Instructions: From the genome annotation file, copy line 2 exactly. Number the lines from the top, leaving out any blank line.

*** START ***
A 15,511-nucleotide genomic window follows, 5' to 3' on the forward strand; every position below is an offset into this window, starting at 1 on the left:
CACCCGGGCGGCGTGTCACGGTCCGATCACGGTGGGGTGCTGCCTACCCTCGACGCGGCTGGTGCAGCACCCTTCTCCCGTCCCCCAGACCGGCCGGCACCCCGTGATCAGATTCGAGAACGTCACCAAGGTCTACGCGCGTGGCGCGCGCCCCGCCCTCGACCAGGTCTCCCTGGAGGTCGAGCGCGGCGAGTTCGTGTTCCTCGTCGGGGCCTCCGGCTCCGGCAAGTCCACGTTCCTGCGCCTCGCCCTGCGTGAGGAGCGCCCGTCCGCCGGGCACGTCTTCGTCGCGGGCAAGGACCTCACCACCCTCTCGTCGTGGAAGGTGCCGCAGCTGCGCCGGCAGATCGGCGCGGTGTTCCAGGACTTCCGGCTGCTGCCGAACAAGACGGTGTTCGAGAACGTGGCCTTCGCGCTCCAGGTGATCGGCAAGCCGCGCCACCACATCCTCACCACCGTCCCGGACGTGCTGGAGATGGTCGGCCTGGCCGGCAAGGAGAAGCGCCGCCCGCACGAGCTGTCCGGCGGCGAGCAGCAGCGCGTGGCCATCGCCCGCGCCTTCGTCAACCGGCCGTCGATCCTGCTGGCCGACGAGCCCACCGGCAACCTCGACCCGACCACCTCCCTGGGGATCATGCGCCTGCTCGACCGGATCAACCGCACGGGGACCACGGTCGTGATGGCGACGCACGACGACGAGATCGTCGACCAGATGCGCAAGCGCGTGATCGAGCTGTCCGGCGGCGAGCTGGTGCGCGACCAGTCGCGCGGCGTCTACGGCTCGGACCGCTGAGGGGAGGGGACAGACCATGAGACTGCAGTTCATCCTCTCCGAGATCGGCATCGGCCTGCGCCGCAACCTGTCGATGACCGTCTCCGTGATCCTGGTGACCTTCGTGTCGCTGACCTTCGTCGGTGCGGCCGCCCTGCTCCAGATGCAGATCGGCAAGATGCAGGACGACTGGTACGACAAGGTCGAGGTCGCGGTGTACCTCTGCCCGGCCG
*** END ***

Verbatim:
CACCCGGGCGGCGTGTCACGGTCCGATCACGGTGGGGTGCTGCCTACCCTCGACGCGGCTGGTGCAGCACCCTTCTCCCGTCCCCCAGACCGGCCGGCACCCCGTGATCAGATTCGAGAACGTCACCAAGGTCTACGCGCGTGGCGCGCGCCCCGCCCTCGACCAGGTCTCCCTGGAGGTCGAGCGCGGCGAGTTCGTGTTCCTCGTCGGGGCCTCCGGCTCCGGCAAGTCCACGTTCCTGCGCCTCGCCCTGCGTGAGGAGCGCCCGTCCGCCGGGCACGTCTTCGTCGCGGGCAAGGACCTCACCACCCTCTCGTCGTGGAAGGTGCCGCAGCTGCGCCGGCAGATCGGCGCGGTGTTCCAGGACTTCCGGCTGCTGCCGAACAAGACGGTGTTCGAGAACGTGGCCTTCGCGCTCCAGGTGATCGGCAAGCCGCGCCACCACATCCTCACCACCGTCCCGGACGTGCTGGAGATGGTCGGCCTGGCCGGCAAGGAGAAGCGCCGCCCGCACGAGCTGTCCGGCGGCGAGCAGCAGCGCGTGGCCATCGCCCGCGCCTTCGTCAACCGGCCGTCGATCCTGCTGGCCGACGAGCCCACCGGCAACCTCGACCCGACCACCTCCCTGGGGATCATGCGCCTGCTCGACCGGATCAACCGCACGGGGACCACGGTCGTGATGGCGACGCACGACGACGAGATCGTCGACCAGATGCGCAAGCGCGTGATCGAGCTGTCCGGCGGCGAGCTGGTGCGCGACCAGTCGCGCGGCGTCTACGGCTCGGACCGCTGAGGGGAGGGGACAGACCATGAGACTGCAGTTCATCCTCTCCGAGATCGGCATCGGCCTGCGCCGCAACCTGTCGATGACCGTCTCCGTGATCCTGGTGACCTTCGTGTCGCTGACCTTCGTCGGTGCGGCCGCCCTGCTCCAGATGCAGATCGGCAAGATGCAGGACGACTGGTACGACAAGGTCGAGGTCGCGGTGTACCTCTGCCCGGCCG